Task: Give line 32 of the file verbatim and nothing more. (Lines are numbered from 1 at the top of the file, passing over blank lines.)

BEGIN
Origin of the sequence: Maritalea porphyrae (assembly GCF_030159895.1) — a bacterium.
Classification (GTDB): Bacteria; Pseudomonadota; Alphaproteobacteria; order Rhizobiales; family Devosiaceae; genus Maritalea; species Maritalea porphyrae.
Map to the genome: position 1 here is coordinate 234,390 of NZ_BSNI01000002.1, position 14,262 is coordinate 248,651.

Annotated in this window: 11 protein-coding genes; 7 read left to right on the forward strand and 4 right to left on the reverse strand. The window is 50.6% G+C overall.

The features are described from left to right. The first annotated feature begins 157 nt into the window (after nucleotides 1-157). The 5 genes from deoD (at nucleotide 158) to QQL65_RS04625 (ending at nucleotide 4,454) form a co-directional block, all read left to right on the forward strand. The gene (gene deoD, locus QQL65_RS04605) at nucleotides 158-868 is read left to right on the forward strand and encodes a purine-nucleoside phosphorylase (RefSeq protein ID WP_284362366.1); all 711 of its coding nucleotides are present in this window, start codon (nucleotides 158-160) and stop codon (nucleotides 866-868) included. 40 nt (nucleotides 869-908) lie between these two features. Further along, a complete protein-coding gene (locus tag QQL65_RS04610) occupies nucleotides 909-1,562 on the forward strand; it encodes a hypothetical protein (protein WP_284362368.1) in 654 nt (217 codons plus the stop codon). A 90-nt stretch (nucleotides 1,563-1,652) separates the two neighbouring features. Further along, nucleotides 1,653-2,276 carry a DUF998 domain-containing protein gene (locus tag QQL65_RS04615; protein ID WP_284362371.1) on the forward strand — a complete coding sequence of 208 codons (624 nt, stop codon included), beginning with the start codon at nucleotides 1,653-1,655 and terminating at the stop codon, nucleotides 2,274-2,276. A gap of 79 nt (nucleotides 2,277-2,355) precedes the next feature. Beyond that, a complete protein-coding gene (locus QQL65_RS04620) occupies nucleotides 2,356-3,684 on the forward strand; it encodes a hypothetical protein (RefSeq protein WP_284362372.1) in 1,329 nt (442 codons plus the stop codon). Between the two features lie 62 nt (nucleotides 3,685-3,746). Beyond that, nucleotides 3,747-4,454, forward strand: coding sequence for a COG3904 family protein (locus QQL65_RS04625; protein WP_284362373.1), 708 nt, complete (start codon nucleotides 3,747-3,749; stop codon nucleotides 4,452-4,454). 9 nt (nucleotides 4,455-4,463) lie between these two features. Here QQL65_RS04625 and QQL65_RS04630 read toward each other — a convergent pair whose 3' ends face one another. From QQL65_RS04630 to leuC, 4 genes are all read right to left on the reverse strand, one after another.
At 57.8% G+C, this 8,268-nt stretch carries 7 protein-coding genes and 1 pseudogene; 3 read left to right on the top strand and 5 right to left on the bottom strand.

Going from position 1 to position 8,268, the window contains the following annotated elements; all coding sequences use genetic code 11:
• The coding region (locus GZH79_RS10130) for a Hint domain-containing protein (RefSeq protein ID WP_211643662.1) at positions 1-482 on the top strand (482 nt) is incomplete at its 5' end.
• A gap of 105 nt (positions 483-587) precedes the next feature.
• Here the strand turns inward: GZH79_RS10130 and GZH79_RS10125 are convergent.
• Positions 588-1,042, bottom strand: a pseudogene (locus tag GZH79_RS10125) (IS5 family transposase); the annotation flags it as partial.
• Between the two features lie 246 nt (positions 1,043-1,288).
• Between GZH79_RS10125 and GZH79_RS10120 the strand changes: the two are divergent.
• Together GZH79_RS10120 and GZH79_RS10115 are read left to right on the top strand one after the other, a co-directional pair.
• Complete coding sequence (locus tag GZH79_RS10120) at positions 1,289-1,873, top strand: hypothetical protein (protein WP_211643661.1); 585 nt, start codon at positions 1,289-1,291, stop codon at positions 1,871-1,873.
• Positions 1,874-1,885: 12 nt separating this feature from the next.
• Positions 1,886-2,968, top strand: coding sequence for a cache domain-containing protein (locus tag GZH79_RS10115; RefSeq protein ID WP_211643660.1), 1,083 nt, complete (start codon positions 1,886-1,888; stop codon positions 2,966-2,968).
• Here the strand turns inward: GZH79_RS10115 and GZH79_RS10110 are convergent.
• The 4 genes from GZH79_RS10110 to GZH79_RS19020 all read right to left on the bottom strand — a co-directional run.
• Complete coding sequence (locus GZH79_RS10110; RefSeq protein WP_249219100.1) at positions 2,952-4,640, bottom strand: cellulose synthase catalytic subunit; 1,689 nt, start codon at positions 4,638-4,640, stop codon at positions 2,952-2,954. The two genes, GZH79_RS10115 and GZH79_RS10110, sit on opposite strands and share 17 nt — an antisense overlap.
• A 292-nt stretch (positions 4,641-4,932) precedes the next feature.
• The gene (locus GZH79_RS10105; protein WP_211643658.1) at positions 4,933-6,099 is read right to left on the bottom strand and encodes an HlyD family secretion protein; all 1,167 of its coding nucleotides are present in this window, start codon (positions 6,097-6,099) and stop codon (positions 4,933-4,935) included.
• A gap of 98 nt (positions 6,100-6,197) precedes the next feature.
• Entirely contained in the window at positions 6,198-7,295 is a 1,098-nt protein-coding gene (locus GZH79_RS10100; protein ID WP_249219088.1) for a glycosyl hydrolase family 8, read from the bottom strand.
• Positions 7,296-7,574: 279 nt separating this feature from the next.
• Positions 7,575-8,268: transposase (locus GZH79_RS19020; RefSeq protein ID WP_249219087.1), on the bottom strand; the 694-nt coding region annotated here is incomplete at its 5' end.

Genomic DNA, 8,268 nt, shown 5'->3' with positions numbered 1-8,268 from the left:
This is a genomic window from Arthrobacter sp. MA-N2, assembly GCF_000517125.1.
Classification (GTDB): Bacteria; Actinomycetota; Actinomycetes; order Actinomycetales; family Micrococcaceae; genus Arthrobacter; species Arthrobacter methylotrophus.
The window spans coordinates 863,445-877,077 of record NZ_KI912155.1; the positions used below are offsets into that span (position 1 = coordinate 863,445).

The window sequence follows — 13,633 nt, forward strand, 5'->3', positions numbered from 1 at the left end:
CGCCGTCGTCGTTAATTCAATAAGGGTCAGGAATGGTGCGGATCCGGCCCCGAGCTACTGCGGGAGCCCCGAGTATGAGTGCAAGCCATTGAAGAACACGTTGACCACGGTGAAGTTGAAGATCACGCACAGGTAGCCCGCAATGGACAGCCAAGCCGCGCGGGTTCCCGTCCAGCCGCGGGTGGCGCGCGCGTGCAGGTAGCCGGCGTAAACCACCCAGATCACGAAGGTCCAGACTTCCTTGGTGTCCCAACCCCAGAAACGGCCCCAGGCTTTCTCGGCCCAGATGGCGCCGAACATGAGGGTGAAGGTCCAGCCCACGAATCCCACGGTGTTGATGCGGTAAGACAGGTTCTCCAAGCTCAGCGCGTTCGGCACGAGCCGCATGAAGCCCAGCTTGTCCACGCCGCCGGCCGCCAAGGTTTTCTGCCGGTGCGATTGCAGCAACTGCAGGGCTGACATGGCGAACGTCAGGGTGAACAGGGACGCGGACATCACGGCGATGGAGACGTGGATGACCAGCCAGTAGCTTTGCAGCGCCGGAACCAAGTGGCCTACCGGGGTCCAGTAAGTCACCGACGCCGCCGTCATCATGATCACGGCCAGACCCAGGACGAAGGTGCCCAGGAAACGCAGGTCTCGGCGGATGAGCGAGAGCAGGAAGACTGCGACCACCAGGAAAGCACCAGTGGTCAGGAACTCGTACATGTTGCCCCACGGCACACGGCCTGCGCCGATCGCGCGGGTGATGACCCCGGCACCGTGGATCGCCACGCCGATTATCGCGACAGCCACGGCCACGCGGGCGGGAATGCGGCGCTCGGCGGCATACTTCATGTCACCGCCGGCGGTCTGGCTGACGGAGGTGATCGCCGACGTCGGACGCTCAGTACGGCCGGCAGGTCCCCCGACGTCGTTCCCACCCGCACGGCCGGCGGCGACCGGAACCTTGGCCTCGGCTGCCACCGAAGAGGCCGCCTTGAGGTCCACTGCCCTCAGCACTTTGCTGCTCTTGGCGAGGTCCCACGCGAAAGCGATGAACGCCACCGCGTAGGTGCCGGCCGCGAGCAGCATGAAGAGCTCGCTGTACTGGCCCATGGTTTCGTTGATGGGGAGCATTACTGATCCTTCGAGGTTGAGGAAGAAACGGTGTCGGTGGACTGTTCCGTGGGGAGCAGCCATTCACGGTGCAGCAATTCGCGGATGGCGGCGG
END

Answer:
CGCCGTCGTCGTTAATTCAATAAGGGTCAGGAATGGTGCGGATCCGGCCCCGAGCTACTGCGGGAGCCCCGAGTATGAGTGCAAGCCATTGAAGAACACGTTGACCACGGTGAAGTTGAAGATCACGCACAGGTAGCCCGCAATGGACAGCCAAGCCGCGCGGGTTCCCGTCCAGCCGCGGGTGGCGCGCGCGTGCAGGTAGCCGGCGTAAACCACCCAGATCACGAAGGTCCAGACTTCCTTGGTGTCCCAACCCCAGAAACGGCCCCAGGCTTTCTCGGCCCAGATGGCGCCGAACATGAGGGTGAAGGTCCAGCCCACGAATCCCACGGTGTTGATGCGGTAAGACAGGTTCTCCAAGCTCAGCGCGTTCGGCACGAGCCGCATGAAGCCCAGCTTGTCCACGCCGCCGGCCGCCAAGGTTTTCTGCCGGTGCGATTGCAGCAACTGCAGGGCTGACATGGCGAACGTCAGGGTGAACAGGGACGCGGACATCACGGCGATGGAGACGTGGATGACCAGCCAGTAGCTTTGCAGCGCCGGAACCAAGTGGCCTACCGGGGTCCAGTAAGTCACCGACGCCGCCGTCATCATGATCACGGCCAGACCCAGGACGAAGGTGCCCAGGAAACGCAGGTCTCGGCGGATGAGCGAGAGCAGGAAGACTGCGACCACCAGGAAAGCACCAGTGGTCAGGAACTCGTACATGTTGCCCCACGGCACACGGCCTGCGCCGATCGCGCGGGTGATGACCCCGGCACCGTGGATCGCCACGCCGATTATCGCGACAGCCACGGCCACGCGGGCGGGAATGCGGCGCTCGGCGGCATACTTCATGTCACCGCCGGCGGTCTGGCTGACGGAGGTGATCGCCGACGTCGGACGCTCAGTACGGCCGGCAGGTCCCCCGACGTCGTTCCCACCCGCACGGCCGGCGGCGACCGGAACCTTGGCCTCGGCTGCCACCGAAGAGGCCGCCTTGAGGTCCACTGCCCTCAGCACTTTGCTGCTCTTGGCGAGGTCCCACGCGAAAGCGATGAACGCCACCGCGTAGGTGCCGGCCGCGAGCAGCATGAAGAGCTCGCTGTACTGGCCCATGGTTTCGTTGATGGGGAGCATTACTGATCCTTCGAGGTTGAGGAAGAAACGGTGTCGGTGGACTGTTCCGTGGGGAGCAGCCATTCACGGTGCAGCAATTCGCGGATGGCGGCGG